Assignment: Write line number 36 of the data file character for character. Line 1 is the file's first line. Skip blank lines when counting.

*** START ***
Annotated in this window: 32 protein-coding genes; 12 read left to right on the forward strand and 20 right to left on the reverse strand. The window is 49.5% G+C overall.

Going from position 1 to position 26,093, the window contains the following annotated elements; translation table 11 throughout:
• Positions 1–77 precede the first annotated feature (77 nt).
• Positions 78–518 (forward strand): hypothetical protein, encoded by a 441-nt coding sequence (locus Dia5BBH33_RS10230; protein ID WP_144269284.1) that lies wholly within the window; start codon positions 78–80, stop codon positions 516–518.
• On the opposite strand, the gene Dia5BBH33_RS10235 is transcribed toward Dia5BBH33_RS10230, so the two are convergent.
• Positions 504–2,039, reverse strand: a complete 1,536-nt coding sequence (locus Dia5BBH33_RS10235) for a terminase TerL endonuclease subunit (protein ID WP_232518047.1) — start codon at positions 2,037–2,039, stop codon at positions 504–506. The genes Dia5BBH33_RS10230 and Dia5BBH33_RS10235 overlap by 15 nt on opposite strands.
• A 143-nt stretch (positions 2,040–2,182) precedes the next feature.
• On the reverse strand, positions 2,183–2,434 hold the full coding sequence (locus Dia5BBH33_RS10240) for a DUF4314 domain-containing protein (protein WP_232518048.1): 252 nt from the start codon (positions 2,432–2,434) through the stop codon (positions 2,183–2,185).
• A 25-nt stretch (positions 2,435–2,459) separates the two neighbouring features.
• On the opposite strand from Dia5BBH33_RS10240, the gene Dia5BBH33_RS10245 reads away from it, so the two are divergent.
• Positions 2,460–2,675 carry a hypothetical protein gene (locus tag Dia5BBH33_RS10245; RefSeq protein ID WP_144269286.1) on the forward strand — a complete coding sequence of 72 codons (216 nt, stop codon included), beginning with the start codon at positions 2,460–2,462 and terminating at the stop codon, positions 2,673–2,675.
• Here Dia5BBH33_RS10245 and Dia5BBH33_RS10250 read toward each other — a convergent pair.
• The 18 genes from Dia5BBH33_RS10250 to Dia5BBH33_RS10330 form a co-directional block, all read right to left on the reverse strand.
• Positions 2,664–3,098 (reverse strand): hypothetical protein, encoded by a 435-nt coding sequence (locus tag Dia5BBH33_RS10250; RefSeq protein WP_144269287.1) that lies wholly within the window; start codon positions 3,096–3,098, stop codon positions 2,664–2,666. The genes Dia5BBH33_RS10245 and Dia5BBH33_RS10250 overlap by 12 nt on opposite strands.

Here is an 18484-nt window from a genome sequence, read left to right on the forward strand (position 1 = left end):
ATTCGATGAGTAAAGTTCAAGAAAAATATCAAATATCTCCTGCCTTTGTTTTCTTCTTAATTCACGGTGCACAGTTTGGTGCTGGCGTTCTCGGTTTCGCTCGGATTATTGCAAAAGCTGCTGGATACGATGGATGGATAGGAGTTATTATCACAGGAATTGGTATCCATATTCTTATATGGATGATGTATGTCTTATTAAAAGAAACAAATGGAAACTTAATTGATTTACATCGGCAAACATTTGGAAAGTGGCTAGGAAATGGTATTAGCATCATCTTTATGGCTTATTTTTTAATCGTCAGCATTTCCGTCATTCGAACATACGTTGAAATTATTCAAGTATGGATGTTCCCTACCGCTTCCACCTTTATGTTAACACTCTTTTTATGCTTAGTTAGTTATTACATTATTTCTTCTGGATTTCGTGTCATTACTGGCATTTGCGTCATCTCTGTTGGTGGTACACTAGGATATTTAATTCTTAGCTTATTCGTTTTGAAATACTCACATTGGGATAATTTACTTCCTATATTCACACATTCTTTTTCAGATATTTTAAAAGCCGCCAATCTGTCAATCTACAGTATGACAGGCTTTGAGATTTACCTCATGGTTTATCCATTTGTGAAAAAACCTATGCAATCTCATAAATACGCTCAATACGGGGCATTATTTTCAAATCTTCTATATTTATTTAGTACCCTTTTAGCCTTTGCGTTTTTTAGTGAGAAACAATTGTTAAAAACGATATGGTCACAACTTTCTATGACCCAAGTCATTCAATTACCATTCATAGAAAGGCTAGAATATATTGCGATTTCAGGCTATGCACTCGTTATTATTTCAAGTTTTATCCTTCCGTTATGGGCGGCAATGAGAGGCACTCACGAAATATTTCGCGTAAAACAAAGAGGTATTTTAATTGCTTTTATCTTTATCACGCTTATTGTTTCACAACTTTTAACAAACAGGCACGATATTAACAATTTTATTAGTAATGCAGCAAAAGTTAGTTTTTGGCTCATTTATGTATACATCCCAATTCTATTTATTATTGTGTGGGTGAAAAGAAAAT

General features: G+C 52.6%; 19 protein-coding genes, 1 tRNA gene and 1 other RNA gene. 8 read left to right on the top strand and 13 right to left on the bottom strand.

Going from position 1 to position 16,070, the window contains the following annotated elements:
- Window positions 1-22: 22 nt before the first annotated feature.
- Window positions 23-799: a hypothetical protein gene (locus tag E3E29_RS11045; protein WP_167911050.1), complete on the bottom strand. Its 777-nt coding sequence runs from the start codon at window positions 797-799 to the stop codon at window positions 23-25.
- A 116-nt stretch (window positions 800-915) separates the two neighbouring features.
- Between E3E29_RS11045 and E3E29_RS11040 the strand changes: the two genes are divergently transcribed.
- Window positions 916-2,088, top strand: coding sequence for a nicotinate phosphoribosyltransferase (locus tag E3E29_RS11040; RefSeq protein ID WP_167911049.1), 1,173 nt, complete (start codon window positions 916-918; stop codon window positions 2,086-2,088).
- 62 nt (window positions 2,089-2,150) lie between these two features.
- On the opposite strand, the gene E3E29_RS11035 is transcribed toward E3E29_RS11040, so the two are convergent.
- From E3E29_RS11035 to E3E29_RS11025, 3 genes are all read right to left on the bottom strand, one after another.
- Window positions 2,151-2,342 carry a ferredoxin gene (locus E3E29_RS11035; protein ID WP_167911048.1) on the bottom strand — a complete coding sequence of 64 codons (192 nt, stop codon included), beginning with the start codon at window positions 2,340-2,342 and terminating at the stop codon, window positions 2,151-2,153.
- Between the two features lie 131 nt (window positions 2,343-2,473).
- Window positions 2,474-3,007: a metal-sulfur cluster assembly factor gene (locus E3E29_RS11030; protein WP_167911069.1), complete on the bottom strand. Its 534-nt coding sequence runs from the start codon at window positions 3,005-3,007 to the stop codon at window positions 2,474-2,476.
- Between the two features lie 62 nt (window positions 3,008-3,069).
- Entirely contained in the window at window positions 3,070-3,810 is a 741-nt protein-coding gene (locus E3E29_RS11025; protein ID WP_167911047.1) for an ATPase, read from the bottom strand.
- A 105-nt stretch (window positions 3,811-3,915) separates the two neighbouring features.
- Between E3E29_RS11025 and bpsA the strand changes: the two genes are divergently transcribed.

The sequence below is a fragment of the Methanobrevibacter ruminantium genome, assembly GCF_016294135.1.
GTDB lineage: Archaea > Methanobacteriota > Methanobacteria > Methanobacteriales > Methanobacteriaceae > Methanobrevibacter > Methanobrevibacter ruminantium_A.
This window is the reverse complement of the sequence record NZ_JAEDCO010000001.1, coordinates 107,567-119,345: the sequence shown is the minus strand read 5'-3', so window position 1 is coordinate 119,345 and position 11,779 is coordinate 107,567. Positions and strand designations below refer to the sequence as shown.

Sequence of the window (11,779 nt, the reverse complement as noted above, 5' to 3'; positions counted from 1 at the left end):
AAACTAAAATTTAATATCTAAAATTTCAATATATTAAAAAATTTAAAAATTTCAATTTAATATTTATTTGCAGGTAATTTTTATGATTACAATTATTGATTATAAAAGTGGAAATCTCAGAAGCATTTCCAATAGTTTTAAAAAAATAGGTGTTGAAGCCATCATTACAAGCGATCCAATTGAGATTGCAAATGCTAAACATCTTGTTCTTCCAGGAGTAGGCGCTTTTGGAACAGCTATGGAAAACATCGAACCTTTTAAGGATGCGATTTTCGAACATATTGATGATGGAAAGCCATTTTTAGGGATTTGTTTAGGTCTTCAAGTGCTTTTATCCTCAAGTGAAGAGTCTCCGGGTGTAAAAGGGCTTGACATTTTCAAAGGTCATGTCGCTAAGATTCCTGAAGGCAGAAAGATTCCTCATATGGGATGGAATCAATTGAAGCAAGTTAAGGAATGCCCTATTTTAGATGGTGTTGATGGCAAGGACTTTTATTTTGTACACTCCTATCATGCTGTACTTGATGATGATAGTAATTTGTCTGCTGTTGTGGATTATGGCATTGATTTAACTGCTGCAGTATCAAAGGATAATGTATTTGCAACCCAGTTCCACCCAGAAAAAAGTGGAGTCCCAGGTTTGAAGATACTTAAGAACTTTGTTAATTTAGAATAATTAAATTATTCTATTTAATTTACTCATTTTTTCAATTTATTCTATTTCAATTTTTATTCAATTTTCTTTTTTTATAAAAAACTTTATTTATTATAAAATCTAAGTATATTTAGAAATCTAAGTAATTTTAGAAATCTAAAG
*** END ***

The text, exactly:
This window is the reverse complement of the sequence record NZ_JAEDCO010000001.1, coordinates 107,567-119,345: the sequence shown is the minus strand read 5'-3', so window position 1 is coordinate 119,345 and position 11,779 is coordinate 107,567. Positions and strand designations below refer to the sequence as shown.